Originally Published 2011-09-01 00:00:00 Published on Sep 01, 2011
To confuse the delay in executing the death penalty in the Rajiv Gandhi Assassination case to politically imply that the convicts were not involved in the heinous crime would not pass legal or judicial muster. It could complicate matters, but things would remain where they would.
Death penalty - for what and when?
Questions may be asked in the courts about the wisdom and propriety of the Madras High Court ordering notice to the Centre and the Tamil Nadu Government on the petitions filed by three Rajiv Gandhi killers awaiting execution of their death sentence. The three have claimed that the inordinate delay in the President (and by extension, the Centre) disposing off their mercy petitions was inhuman and amounted to cruelty, and have sought commutation of their death sentence. Another prisoner, Nalini, whose death sentence had been commuted to one of life, sought freedom on the ground of 20 years of captivity, since the assassination took place in May 1991. The courts had then refused to interfere, saying that commuted death sentence could not be done away with in between, as may be the case in others.

The Supreme Court had long ago decreed that death penalty could be imposed only in 'rarest of rare cases'. The Rajiv Gandhi assassination case belonged to the genre, the Apex Court had held when the direct appeal from the Special Court in Chennai was brought before it, by both the prosecution and the convicts alike, under the now-defunct POTA. The Special Court had sentenced all 26 accused who stood trial before it to death. The Supreme Court however did not agree with the lower court that the assassination was an 'act of terror' under POTA and confirmed the death sentence awarded to four. While Nalini, then a mother of a young daughter, escaped the noose after Sonia Gandhi intervened in due course, the Supreme Court declined to change its order when the CBI-SIT that prosecuted the case and those handed down death sentence filed review petitions under the law.

It is anybody's guess why the Centre should have taken such a long time to decide on what should have been a routine affair, in the administrative sense of the term. If there were other reasons for the Government to delay a decision on the mercy petitions, it should have communicated the reasons to the prisoners. They could then have considered the wisdom of moving the courts for a writ of mandamus or whatever legal relief might have been available to them under the circumstances.

Yet, to confuse this delay to politically imply that the convicts were not involved in the heinous crime would not pass legal or judicial muster. It could complicate matters, but things would remain where they would. Courts in this country are known not to be overly influenced by political pressures and public protests of the kind - particularly when it involves propriety and procedures.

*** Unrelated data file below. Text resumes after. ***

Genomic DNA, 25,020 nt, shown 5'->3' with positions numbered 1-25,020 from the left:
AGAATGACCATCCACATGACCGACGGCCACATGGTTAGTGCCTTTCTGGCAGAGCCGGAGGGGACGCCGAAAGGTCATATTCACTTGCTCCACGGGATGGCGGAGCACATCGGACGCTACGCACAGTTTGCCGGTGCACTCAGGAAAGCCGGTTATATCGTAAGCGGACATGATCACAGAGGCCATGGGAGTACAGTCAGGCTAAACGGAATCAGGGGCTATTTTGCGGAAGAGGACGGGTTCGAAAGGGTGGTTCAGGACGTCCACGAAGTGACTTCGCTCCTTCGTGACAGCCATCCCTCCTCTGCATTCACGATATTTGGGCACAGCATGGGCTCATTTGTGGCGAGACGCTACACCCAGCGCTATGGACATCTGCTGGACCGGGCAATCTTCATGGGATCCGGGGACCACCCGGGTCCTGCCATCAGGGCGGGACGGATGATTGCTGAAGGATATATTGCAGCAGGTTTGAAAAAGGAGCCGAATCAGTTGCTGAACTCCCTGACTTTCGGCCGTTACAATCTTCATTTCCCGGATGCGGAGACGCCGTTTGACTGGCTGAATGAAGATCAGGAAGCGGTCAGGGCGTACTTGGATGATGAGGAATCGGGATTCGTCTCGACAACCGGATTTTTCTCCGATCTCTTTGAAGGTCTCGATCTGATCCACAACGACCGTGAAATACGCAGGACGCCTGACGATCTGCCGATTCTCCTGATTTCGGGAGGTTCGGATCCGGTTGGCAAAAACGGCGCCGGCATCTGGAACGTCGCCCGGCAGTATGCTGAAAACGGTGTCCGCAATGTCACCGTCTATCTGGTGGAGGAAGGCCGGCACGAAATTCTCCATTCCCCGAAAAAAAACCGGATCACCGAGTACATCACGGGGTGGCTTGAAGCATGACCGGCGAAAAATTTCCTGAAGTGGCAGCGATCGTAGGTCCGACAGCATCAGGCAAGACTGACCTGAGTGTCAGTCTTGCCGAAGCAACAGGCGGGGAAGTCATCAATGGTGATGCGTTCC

The arguments pertaining to the delay in the execution should not also be confused with those that are totally opposed to capital punishment. After the Indira Gandhi assassination case, the present case has focussed national attention on the issue, all over again. In between, others had faced the hangman's noose. Others are similarly facing the imminent execution of their death penalty, along with the three Rajiv Gandhi assassins - Santhan, Murugan and Perarivalan - and also Afzal Guru, similarly sentenced in the 'Parliament attack case'. These are not just heinous crimes, carried out in cold-blood yet possibly under grave provocation, real and imaginary. Independent of the reasons that might be offered as justification, these are specific cases that sought to shake the very foundations of the nation's democratic existence and processes. The 'Parliament attack case' in particular was aimed at shaking the nation to its very foundations. The Rajiv Gandhi assassination, given the personality involved and coming as it did in the midst of parliamentary polls shook the nation even more. The effect of penalties, starting with death penalty, is not only to punish the guilty. It is meant even more to prevent dangerous misadventures of the kind, where dangerous minds drew up diabolic controversies, with the main motive of destabilising the Indian nation - more than anything else.

(The writer is a Senior Fellow at Observer Research Foundation)
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N. Sathiya Moorthy

N. Sathiya Moorthy

N. Sathiya Moorthy is a policy analyst and commentator based in Chennai.

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